I get asked a lot about how I discovered the Emesent Hovermap. The answer is one of my favorite stories, and the most memorable product demo I’ve ever had.
The following is all true . . . much of it captured on film.
In 2019-20 I spent five glorious months traveling the world filming NatGeo’s Buried Secrets of WWII, a six-part series in which we used technology to help answer questions about why certain WWII events occurred the way they did.
We shot one episode, one of my favorites, in Papua New Guinea.
The Kokoda Track (or Trail) winds its way from one side of Papua New Guinea to the other crossing over the Owen Stanley Mountains. A series of WWII battles occurred here that we were keen to bring to life as they are not a well-known.
We waited three days for the weather to break to helicopter into a site on the track way up in the Owen Stanleys. During that long wait there at the airport in Port Moresby I got to know Dr. Jeremy Sofonia PhD, Emesent’s chief pilot at the time.
One of the series’ producers had hired Emesent to be on site with us to capture LiDAR of a few sites we planned to investigate. I had heard of the Hovermap – but really only knew of it by name and the fantastic tales of the things it could do – many of which I didn’t believe.
Jeremy and I quickly became good friends. He’s up for anything, fearless, smart, and passionate about the Hovermap.
Once on site the plan was to get the Hovermap into the air on a DJI M600 and scan an area hoping to find WWII foxholes, fighting positions, etc. At 6000’ above sea level in triple canopy jungle, getting an M600 safely into the air was no small feat. Downright crazy really. But it worked. I put a DJI Mavic 2 Pro up to film what I could of the actual scanning process. In the show you can watch the fun.
The second flight however ended with the M600 / Hovermap in a tree. A 150’ tall tree that took the team a couple of hours to locate.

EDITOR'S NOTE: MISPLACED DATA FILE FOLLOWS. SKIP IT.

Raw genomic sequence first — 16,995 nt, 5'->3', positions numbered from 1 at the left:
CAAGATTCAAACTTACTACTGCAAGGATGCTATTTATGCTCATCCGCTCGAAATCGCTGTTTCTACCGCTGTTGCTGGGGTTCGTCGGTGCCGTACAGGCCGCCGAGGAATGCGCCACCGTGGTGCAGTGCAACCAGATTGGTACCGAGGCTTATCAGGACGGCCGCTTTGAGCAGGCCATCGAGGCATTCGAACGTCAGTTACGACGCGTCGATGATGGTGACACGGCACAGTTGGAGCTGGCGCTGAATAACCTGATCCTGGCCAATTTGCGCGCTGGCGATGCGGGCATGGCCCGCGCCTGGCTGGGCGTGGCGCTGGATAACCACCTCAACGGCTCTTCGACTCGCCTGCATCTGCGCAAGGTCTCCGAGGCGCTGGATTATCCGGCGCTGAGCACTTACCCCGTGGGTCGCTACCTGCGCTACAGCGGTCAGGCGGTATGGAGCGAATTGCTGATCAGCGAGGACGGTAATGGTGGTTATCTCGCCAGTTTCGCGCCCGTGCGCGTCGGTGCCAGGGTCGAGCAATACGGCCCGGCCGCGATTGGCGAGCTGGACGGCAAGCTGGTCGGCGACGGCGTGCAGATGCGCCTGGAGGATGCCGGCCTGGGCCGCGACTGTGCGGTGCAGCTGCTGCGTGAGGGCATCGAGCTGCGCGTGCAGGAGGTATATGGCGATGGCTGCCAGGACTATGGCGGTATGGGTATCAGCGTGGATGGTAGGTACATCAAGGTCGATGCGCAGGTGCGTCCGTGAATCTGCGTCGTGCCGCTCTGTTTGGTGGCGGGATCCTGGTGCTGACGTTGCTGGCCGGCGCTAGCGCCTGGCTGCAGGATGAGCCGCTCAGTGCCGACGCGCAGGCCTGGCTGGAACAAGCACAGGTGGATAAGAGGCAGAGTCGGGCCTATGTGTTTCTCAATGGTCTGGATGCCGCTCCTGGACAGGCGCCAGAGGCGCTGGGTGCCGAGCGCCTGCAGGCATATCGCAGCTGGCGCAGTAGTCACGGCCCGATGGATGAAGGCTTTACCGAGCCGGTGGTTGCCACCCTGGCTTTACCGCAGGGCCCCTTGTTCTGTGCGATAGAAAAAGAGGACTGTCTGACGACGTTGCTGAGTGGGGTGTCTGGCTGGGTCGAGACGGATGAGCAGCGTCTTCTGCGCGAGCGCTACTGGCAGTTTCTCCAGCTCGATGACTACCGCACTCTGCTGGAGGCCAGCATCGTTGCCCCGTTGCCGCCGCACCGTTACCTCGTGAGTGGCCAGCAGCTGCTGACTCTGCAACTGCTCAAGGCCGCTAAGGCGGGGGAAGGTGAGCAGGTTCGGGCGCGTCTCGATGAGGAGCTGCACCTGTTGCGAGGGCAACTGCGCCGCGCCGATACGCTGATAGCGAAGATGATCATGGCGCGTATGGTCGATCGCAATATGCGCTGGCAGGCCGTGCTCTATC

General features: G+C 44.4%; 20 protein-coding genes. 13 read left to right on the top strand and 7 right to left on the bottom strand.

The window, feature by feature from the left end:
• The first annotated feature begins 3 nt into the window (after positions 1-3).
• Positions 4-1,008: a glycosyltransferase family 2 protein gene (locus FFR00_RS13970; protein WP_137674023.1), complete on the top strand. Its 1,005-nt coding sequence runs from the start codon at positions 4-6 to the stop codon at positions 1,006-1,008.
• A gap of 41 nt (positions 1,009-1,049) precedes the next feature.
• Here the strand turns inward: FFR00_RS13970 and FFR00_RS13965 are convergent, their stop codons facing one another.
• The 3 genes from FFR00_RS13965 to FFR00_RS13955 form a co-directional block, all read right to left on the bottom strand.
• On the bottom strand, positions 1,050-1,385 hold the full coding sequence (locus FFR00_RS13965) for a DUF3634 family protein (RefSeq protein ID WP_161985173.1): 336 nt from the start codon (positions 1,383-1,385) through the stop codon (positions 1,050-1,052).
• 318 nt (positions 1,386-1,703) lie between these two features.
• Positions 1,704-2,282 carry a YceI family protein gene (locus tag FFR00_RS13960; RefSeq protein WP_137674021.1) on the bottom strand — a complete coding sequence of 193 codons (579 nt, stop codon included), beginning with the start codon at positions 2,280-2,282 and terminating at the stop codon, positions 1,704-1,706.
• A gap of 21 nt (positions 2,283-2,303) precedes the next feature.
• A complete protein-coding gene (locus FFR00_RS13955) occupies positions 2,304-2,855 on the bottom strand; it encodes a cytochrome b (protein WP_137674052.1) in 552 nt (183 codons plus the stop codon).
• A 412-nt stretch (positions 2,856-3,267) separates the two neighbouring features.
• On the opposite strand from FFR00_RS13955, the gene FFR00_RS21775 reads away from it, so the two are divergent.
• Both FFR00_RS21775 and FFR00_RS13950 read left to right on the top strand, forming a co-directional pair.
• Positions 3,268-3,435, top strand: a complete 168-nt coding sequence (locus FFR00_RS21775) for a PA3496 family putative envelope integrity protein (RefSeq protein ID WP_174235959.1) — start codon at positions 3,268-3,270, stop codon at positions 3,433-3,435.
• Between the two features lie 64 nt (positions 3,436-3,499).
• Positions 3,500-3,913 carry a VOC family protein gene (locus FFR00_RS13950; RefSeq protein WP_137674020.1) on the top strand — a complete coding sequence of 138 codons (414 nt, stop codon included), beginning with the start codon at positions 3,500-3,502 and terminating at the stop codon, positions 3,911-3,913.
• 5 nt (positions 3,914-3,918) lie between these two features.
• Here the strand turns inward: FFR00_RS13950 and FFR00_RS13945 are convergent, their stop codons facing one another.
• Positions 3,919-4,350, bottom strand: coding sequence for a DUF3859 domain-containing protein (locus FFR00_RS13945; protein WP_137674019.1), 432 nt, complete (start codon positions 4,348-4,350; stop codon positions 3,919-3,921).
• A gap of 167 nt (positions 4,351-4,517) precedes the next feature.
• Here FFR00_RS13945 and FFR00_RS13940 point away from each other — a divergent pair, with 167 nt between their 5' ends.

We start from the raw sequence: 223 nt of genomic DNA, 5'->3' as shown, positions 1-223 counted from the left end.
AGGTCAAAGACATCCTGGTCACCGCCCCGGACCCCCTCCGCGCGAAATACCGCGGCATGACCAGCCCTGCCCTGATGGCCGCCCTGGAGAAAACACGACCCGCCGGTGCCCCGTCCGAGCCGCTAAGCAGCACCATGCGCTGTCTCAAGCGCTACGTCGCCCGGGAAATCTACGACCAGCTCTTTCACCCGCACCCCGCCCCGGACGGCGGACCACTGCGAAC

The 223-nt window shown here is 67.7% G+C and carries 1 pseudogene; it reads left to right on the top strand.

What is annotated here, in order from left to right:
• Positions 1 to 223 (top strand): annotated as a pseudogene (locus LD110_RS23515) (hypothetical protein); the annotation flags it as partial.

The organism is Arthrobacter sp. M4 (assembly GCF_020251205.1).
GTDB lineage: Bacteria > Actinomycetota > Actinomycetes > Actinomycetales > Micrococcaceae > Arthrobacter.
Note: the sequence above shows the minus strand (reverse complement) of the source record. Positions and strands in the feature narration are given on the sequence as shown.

Imagine trying to find a drone in the top of a huge tree in a jungle! A jungle full of deadly snakes, poisonous plants and cassowaries – today’s velociraptor – known as the most dangerous bird in the world.
After a bit of debate as to how to recover the M600 / Hovermap the decision was made to cut down the tree. This decision was made by the locals who owned the land, and the tree. This never would have happened without their full support. What transpired next didn’t make the show and is my favorite part.
Locals erected a scaffold above the huge, buttressed base of the tree and set to work. When the tree finally let go and began to fall it spiraled in such a way that it fell on top of the drone. This after quite a bit of debate as to how/where to cut the tree so it would fall in such a way as to minimize damage to the gear.
I’ve seen some drone wreckage in my day but this was utter and total destruction. The Hovermap was still pulsing that royal blue LED, an indicator that it was alive and ready to scan. Jeremy, without blinking an eye, said, “Let’s see if we can get the data off of the Hovermap.” He did. It worked. The resulting data made the show. I could not believe it and decided right then and there I want to work with the Hovermap.
I remember telling Jeremy that no one will believe this. It’s all true and the Hovermap demo in the Owen Stanley Mountains of Papua New Guinea is the most amazing, memorable, impactful product demo I have EVER had . . . not to mention that I have ever heard of!
I’ve been using it ever since. It remains the most impressive bit of tech I’ve encountered in my career.